Interleukin-6 (IL-6) blocker Sarilumab N/A Human mAb Injection every 2 weeks Infection, increase in liver enzymes
IL-6 blocker Tocilizumab N/A Human mAb IV administered over 1 hr, once/month Infection, increase in liver enzymes
B-cell targeter Rituximab CT-P10
Part human, part mouse mAb Two 4–6 hr infusions, 2 weeks apart, every 6–12 months Infection, infusion reaction consisting of itching, rash, wheezing
IL-1 blocker Anakinra N/A Man-made form of IL-1 receptor antagonist Self-injected once/day Infection
Janus kinase inhibitor Tofacitinib N/A Small molecule drug Oral Increased liver enzymes, cholesterol, risk of shingles

Data from Arthritis Foundation 2017 and Dorner et al. 2016.

Currently, over 20 biosimilars targeted to the RA patient population have become available on the market in more than 70 countries. In addition, the pipeline has over 700 biosimilars in preclinical and clinical trial development for use in rheumatic diseases (Dorner et al. 2016).

Continuing Clinical Concerns

In order to obtain regulatory approval, the FDA, EMA, and other regulatory bodies require a pharmacokinetics/pharmacodynamics (PK/PD) study and at least one randomized clinical trial (RCT) to show efficacy, immunogenicity, and comparable safety of the biosimilar when compared to its originator biologic. The confirmation RCT needs to be designed using an equivalence margin comparing primary endpoint differences between active treatment and placebo statistically derived from a meta-analysis of previous RCTs with the originator (Cohen and Kay 2017).

Once a biosimilar is approved for use, there are some relevant clinical concerns when transitioning from the originator biologic. There are no publically available studies that discuss manufacturing changes in the originator biologic although posttranslational differences do occur. Most RCTs studying transitions to a biosimilar include only one randomized switch after assessment of the primary endpoint. More than a decade of experience in the European Union has demonstrated that transitioning from the originator filgrastim to its biosimilar has not lowered efficacy or increased adverse events. However, prescribers are still wary of transitioning patients from one therapeutic to another without additional data. Two studies, NOR-SWITCH (sponsored by the Norwegian government) and PLANETAS (extended from the original PK/PD study of infliximab in ankylosing spondylitis) are currently examining the issue of transitioning. RA patients will continue to be important test subjects for biosimilars because they allow researchers to obtain insights into immunogenicity by measuring anti-drug antibodies.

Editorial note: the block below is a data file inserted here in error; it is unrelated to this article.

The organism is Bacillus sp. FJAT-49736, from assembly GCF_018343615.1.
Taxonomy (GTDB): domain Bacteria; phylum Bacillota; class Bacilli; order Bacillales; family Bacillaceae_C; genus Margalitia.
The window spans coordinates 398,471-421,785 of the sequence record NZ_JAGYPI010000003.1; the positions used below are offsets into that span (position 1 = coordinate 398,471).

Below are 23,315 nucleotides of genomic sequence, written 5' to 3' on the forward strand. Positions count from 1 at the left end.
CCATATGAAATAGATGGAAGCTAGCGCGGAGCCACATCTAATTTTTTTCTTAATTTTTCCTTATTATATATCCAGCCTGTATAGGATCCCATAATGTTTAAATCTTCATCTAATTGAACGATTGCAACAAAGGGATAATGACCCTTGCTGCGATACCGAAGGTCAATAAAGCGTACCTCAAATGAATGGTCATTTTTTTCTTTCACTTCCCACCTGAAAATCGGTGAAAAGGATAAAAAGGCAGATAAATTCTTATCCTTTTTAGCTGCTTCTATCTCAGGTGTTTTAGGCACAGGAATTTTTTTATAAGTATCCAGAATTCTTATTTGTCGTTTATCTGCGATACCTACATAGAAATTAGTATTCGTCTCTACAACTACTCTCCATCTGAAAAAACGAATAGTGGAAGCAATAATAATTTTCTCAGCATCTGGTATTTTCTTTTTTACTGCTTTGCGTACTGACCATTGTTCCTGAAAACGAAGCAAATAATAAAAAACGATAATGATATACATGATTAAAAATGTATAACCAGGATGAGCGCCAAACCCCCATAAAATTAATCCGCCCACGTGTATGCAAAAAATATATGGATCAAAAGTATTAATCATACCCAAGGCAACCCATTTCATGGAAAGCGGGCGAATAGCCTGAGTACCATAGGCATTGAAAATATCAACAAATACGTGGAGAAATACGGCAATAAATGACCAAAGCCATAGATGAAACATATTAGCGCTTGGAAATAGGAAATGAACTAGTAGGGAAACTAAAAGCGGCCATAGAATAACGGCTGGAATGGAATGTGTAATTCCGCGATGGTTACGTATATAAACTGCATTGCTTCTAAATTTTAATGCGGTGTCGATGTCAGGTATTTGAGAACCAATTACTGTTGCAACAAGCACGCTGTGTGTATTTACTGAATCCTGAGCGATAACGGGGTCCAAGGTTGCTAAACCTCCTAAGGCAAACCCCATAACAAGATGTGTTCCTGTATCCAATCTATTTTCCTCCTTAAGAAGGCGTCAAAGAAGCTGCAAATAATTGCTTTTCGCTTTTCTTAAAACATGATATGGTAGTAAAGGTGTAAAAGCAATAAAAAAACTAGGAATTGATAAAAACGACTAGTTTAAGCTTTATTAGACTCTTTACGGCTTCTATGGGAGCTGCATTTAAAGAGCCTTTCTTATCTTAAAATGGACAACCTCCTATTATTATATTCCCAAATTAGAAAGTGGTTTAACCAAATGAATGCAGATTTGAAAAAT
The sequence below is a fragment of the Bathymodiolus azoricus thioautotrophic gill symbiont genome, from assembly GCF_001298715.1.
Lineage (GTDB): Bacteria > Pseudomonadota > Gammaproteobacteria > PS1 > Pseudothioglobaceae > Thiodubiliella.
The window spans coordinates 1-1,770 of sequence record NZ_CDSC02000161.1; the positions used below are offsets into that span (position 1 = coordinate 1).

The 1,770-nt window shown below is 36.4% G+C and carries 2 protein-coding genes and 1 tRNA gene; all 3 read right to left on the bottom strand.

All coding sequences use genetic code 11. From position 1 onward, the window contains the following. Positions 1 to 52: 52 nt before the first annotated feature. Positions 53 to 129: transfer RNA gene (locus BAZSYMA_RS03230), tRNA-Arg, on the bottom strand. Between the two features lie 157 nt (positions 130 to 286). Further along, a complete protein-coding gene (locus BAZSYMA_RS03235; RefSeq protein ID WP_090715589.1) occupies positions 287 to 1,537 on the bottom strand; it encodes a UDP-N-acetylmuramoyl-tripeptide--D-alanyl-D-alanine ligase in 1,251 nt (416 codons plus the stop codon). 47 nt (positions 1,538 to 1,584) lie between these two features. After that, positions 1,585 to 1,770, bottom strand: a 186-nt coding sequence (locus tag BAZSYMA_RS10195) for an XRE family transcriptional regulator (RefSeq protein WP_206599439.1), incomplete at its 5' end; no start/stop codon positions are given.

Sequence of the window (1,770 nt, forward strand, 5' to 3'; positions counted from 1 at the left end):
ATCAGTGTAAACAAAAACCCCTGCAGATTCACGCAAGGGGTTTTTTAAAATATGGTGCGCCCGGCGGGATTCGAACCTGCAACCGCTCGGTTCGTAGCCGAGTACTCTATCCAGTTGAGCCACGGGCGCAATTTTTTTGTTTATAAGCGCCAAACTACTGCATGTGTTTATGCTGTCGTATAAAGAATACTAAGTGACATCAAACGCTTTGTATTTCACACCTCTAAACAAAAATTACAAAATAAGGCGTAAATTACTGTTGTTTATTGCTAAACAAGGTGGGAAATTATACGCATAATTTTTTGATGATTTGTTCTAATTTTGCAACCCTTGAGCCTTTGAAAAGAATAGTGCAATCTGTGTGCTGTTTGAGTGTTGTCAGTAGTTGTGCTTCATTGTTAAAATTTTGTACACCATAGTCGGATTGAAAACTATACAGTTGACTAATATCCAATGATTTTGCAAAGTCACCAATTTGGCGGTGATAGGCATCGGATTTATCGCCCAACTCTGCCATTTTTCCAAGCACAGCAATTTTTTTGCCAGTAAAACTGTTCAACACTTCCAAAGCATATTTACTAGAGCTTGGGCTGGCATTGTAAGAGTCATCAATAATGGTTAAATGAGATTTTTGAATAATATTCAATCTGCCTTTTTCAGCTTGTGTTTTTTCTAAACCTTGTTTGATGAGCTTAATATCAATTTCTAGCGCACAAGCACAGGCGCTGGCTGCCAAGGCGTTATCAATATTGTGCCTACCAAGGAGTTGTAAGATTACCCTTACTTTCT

What Happens Next?

Biosimilars have now entered clinical practices globally for the treatment of RA and other diseases. Limited experience, mostly in the form of RCTs comparing one product to placebo, indicates that biosimilars have similar efficacy and safety profiles to their corresponding originator biologics. Harmonizing regulatory guidelines and recommendations for use will reduce concerns and increase usage. If the cost savings of biosimilars are realized, worldwide accessibility will increase and usage will rise. This will provide patients worldwide with RA, other autoimmune conditions, and many other diseases a cost-effective improvement in treatment options and enhanced quality of life.


Aitken M (2016). Delivering on the potential of biosimilar medicines: The role of functioning competitive markets., accessed December 27, 2017.

American College of Rheumatology (2017). Rheumatoid Arthritis., accessed December 27, 2017.

Arthritis Foundation (2017). Biologics overview., accessed December 27, 2017.

Cohen S and Kay J (2017). Biosimilars: Implications for rheumatoid arthritis therapy. Curr Opin Rheumatol 29, 260–268.

Consumer Reports (2013). Using biologic drugs to treat rheumatoid arthritis: Comparing effectiveness, safety, side effects, and price., accessed December 27, 2017.

Dorner T et al. (2016). The changing landscape of biosimilars in rheumatology. Ann Rheum Dis 75, 974–982.

Lorenzetti L (2015). Biosimilars may one day save your life. But what are they?, accessed December 27, 2017.

Arthritis Foundation is a trademark of The Arthritis Foundation, Inc.